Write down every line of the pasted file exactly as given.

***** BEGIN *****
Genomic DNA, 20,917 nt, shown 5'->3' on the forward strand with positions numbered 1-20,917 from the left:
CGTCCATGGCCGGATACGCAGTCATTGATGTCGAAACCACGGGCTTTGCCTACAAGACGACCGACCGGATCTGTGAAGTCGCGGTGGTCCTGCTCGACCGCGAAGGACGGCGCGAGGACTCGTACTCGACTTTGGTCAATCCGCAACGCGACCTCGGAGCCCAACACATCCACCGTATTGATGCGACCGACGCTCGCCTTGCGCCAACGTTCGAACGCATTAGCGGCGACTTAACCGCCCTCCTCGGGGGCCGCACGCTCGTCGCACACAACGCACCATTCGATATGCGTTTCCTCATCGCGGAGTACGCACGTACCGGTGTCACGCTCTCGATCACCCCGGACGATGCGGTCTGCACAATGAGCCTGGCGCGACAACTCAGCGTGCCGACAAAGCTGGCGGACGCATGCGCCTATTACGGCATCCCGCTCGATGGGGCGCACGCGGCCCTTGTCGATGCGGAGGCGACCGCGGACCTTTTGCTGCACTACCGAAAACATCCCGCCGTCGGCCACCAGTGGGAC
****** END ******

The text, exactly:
Genomic DNA, 20,917 nt, shown 5'->3' on the forward strand with positions numbered 1-20,917 from the left:
CGTCCATGGCCGGATACGCAGTCATTGATGTCGAAACCACGGGCTTTGCCTACAAGACGACCGACCGGATCTGTGAAGTCGCGGTGGTCCTGCTCGACCGCGAAGGACGGCGCGAGGACTCGTACTCGACTTTGGTCAATCCGCAACGCGACCTCGGAGCCCAACACATCCACCGTATTGATGCGACCGACGCTCGCCTTGCGCCAACGTTCGAACGCATTAGCGGCGACTTAACCGCCCTCCTCGGGGGCCGCACGCTCGTCGCACACAACGCACCATTCGATATGCGTTTCCTCATCGCGGAGTACGCACGTACCGGTGTCACGCTCTCGATCACCCCGGACGATGCGGTCTGCACAATGAGCCTGGCGCGACAACTCAGCGTGCCGACAAAGCTGGCGGACGCATGCGCCTATTACGGCATCCCGCTCGATGGGGCGCACGCGGCCCTTGTCGATGCGGAGGCGACCGCGGACCTTTTGCTGCACTACCGAAAACATCCCGCCGTCGGCCACCAGTGGGAC